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Front Psychol. 2011 Dec 23;2:383. doi: 10.3389/fpsyg.2011.00383. eCollection 2011.

Multi-sensory and sensorimotor foundation of bodily self-consciousness - an interdisciplinary approach.

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Laboratory of Cognitive Neuroscience, Ecole Polytechnique Fédérale de Lausanne Lausanne, Switzerland.


Scientific investigations on the nature of the self have so far focused on high-level mechanisms. Recent evidence, however, suggests that low-level bottom-up mechanisms of multi-sensory integration play a fundamental role in encoding specific components of bodily self-consciousness, such as self-location and first-person perspective (Blanke and Metzinger, 2009). Self-location and first-person perspective are abnormal in neurological patients suffering from out-of-body experiences (Blanke et al., 2004), and can be manipulated experimentally in healthy subjects by imposing multi-sensory conflicts (Lenggenhager et al., 2009). Activity of the temporo-parietal junction (TPJ) reflects experimentally induced changes in self-location and first-person perspective (Ionta et al., 2011), and dysfunctions in TPJ are causally associated with out-of-body experiences (Blanke et al., 2002). We argue that TPJ is one of the key areas for multi-sensory integration of bodily self-consciousness, that its levels of activity reflect the experience of the conscious "I" as embodied and localized within bodily space, and that these mechanisms can be systematically investigated using state of the art technologies such as robotics, virtual reality, and non-invasive neuroimaging.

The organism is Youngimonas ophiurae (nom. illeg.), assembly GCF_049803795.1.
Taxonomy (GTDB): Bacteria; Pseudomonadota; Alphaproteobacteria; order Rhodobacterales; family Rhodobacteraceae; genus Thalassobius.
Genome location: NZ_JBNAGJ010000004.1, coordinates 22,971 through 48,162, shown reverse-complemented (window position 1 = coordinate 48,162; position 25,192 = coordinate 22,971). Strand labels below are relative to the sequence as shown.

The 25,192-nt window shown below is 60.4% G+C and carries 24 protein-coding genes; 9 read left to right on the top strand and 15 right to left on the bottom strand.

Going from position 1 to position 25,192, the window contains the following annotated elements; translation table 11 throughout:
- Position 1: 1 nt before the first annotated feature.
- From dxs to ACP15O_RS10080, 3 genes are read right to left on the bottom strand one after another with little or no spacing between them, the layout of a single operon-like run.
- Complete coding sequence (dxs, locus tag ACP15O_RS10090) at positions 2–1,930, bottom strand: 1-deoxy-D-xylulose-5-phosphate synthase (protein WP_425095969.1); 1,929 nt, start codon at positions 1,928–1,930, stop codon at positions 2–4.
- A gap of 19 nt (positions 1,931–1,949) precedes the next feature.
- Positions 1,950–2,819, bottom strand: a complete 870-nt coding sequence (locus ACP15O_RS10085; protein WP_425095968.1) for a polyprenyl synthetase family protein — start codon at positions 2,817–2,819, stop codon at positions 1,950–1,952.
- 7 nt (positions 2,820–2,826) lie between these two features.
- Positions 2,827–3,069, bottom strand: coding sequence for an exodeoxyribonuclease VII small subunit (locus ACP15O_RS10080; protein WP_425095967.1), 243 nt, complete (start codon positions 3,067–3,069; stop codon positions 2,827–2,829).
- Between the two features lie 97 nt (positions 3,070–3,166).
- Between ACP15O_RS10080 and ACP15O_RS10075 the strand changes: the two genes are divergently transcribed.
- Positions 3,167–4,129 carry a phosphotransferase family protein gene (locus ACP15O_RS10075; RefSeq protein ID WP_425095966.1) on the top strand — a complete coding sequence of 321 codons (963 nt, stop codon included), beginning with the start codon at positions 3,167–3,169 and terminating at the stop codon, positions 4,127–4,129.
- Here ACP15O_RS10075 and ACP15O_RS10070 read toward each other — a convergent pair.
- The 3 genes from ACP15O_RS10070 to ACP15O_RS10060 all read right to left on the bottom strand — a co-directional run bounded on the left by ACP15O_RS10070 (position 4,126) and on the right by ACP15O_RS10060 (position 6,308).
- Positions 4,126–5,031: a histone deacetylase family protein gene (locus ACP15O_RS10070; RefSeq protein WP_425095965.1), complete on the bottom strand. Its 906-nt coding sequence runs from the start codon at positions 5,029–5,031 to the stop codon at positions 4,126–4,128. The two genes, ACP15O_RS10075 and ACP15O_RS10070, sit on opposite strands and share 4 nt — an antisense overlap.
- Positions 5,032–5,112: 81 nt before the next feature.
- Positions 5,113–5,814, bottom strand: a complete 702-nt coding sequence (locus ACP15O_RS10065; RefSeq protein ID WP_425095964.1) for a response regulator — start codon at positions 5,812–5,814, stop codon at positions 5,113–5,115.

body; multi-sensory integration; neuroscience robotics; self consciousness

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